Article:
Companies Not Confident They Can Secure Data, Foil Attacks
A new survey finds information-security capabilities are still not well developed and suggests that more mature teams may be less confident.Corporate information-security executives and managers lack confidence in their company's ability to fend off cyber-attacks and protect their customer and business data, according to a survey published on June 9 by security firm RSA. About three-quarters of the 400 companies polled by RSA considered their overall information-security capabilities to be average or below average, the company stated. The survey, which RSA branded as a Cybersecurity Poverty Index, found that about four out of every 10 companies considered their security program to be "functional"—the average rating—rather than "developed" or "advantaged"—the two higher ratings. Business size did not appreciably impact companies' ratings of their capabilities, with 83 percent of large companies and 79 percent of small companies considering their overall security to be "average," "deficient," or "negligent." "Relative to where people think they need to be, they are falling short," Zully Ramzan, CTO for RSA, told eWEEK. "The goal is, over time, to improve the index and have a baseline in place where people can compare their relative maturities."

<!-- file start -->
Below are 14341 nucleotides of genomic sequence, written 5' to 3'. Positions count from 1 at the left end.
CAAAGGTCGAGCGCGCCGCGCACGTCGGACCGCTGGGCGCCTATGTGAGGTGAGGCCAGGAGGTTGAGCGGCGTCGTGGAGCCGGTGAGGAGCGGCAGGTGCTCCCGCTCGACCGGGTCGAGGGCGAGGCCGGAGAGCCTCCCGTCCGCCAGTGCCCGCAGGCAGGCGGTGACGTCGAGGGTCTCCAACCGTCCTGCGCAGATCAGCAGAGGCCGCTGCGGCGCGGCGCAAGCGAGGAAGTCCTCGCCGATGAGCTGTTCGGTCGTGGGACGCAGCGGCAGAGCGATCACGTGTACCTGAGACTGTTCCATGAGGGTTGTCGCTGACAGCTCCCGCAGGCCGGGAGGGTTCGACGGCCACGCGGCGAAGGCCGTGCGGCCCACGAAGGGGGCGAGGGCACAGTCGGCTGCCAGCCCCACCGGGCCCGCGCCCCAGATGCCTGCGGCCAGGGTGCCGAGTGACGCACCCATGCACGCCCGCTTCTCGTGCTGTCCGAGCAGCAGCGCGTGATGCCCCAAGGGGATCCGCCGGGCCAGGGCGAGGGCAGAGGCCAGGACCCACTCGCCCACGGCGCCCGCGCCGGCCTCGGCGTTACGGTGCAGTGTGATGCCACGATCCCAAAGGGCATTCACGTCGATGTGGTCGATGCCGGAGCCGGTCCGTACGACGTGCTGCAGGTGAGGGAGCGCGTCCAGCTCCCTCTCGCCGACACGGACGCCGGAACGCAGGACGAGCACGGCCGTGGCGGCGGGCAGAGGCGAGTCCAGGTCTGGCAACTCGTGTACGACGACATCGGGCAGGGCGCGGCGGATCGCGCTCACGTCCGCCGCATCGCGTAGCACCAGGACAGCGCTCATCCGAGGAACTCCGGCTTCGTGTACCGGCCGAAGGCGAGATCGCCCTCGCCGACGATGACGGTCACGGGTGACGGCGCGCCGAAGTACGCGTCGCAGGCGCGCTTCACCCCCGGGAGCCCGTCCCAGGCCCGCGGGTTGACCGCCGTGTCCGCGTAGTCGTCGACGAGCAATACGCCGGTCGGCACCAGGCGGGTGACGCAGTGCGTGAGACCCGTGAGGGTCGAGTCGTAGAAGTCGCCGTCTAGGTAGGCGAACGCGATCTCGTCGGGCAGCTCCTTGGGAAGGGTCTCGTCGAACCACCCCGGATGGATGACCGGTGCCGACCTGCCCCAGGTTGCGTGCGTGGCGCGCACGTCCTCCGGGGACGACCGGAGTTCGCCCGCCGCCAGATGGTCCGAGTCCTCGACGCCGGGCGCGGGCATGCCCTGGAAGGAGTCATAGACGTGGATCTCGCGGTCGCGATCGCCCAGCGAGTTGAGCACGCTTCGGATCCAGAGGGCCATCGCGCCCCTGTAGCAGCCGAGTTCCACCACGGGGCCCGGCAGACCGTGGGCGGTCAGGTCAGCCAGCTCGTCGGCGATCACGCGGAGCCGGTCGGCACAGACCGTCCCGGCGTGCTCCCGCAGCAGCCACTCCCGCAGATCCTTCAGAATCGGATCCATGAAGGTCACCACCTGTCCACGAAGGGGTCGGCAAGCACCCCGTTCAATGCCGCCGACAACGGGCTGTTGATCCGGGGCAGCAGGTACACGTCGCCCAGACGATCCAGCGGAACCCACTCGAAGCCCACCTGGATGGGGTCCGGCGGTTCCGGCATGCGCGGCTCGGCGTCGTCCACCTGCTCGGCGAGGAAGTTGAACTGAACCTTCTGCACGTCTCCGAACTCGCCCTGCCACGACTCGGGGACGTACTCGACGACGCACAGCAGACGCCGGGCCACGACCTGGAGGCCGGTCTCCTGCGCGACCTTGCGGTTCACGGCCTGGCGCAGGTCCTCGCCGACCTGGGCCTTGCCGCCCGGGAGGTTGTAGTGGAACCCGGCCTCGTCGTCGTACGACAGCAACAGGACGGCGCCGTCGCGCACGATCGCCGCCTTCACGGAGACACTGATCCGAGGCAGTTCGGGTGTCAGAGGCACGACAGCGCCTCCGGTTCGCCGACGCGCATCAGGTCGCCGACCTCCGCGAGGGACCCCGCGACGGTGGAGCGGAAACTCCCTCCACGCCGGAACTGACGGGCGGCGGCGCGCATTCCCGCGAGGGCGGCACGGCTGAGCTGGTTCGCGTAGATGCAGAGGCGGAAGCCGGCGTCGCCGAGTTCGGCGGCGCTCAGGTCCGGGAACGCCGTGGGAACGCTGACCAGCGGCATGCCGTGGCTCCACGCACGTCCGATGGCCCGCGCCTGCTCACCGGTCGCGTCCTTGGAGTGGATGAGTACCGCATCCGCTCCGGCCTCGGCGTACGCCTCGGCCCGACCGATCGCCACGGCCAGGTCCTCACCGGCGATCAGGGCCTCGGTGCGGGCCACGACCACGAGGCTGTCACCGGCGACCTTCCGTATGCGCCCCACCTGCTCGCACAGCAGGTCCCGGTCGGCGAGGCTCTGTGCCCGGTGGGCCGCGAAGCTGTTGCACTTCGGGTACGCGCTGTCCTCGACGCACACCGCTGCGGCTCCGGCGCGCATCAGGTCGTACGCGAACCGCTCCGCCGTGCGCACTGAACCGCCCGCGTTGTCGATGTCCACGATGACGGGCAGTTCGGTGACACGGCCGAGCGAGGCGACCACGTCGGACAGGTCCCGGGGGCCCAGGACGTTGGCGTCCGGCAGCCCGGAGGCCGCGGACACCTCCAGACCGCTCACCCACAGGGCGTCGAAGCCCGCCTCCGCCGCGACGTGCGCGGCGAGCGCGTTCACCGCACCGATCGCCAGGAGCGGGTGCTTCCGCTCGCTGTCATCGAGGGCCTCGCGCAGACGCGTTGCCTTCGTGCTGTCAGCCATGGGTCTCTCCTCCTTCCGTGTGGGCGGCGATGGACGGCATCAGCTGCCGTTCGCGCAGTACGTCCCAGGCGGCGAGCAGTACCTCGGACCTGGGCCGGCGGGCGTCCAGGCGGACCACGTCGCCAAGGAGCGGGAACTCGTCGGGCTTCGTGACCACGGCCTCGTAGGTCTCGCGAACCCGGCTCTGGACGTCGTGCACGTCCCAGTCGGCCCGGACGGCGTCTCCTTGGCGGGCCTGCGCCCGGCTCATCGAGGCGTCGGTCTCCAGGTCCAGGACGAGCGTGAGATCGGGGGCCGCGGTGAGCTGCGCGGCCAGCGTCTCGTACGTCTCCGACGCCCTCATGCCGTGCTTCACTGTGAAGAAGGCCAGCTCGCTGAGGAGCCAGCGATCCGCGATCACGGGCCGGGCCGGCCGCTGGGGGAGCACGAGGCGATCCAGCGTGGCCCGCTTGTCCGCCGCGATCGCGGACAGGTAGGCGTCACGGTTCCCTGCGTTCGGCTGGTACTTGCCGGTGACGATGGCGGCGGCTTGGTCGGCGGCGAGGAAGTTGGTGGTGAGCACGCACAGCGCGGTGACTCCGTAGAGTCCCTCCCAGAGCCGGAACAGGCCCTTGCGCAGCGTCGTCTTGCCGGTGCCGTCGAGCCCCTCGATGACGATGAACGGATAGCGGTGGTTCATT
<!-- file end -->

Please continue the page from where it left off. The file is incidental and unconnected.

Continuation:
The research used an 18-question survey to gauge whether companies have the capabilities suggested by the Cybersecurity Framework, an effort by the U.S. National Institute of Standards and Technology to create guidelines for cyber-security programs. RSA researchers hoped to measure the relative maturity of information-security programs at a variety of companies and create an overall index to benchmark companies and industries.